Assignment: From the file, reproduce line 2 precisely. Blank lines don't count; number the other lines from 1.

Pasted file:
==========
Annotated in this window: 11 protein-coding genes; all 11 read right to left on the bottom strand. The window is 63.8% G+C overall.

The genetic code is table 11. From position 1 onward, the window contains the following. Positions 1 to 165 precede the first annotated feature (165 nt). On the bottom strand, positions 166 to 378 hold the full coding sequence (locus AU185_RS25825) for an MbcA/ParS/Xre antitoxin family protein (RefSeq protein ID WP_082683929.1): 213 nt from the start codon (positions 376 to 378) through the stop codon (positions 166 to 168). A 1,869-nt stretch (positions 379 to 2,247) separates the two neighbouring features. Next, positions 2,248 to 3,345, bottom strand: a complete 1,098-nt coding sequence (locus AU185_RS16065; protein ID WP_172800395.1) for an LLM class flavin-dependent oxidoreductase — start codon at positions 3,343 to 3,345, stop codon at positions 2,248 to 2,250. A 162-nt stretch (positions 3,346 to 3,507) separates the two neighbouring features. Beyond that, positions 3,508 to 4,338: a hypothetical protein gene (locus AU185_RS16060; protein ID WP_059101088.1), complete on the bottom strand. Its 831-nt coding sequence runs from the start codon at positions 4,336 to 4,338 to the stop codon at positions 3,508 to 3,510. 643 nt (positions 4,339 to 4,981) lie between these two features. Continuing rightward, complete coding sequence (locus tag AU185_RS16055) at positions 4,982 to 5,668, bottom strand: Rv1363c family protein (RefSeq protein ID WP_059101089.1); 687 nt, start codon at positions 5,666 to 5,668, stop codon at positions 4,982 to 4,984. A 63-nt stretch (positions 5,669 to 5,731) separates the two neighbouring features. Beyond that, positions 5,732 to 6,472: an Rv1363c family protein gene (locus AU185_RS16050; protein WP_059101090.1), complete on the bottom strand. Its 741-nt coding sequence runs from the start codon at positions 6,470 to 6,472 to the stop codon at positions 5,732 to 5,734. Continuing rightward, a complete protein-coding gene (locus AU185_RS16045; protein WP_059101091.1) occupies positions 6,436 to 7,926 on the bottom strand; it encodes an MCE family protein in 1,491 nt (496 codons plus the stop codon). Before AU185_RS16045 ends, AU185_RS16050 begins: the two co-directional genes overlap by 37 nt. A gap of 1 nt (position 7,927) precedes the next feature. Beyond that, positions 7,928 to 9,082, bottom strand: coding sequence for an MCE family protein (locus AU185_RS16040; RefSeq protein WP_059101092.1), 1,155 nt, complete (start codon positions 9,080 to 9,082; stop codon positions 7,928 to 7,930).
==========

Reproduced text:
The genetic code is table 11. From position 1 onward, the window contains the following. Positions 1 to 165 precede the first annotated feature (165 nt). On the bottom strand, positions 166 to 378 hold the full coding sequence (locus AU185_RS25825) for an MbcA/ParS/Xre antitoxin family protein (RefSeq protein ID WP_082683929.1): 213 nt from the start codon (positions 376 to 378) through the stop codon (positions 166 to 168). A 1,869-nt stretch (positions 379 to 2,247) separates the two neighbouring features. Next, positions 2,248 to 3,345, bottom strand: a complete 1,098-nt coding sequence (locus AU185_RS16065; protein ID WP_172800395.1) for an LLM class flavin-dependent oxidoreductase — start codon at positions 3,343 to 3,345, stop codon at positions 2,248 to 2,250. A 162-nt stretch (positions 3,346 to 3,507) separates the two neighbouring features. Beyond that, positions 3,508 to 4,338: a hypothetical protein gene (locus AU185_RS16060; protein ID WP_059101088.1), complete on the bottom strand. Its 831-nt coding sequence runs from the start codon at positions 4,336 to 4,338 to the stop codon at positions 3,508 to 3,510. 643 nt (positions 4,339 to 4,981) lie between these two features. Continuing rightward, complete coding sequence (locus tag AU185_RS16055) at positions 4,982 to 5,668, bottom strand: Rv1363c family protein (RefSeq protein ID WP_059101089.1); 687 nt, start codon at positions 5,666 to 5,668, stop codon at positions 4,982 to 4,984. A 63-nt stretch (positions 5,669 to 5,731) separates the two neighbouring features. Beyond that, positions 5,732 to 6,472: an Rv1363c family protein gene (locus AU185_RS16050; protein WP_059101090.1), complete on the bottom strand. Its 741-nt coding sequence runs from the start codon at positions 6,470 to 6,472 to the stop codon at positions 5,732 to 5,734. Continuing rightward, a complete protein-coding gene (locus AU185_RS16045; protein WP_059101091.1) occupies positions 6,436 to 7,926 on the bottom strand; it encodes an MCE family protein in 1,491 nt (496 codons plus the stop codon). Before AU185_RS16045 ends, AU185_RS16050 begins: the two co-directional genes overlap by 37 nt. A gap of 1 nt (position 7,927) precedes the next feature. Beyond that, positions 7,928 to 9,082, bottom strand: coding sequence for an MCE family protein (locus AU185_RS16040; RefSeq protein WP_059101092.1), 1,155 nt, complete (start codon positions 9,080 to 9,082; stop codon positions 7,928 to 7,930).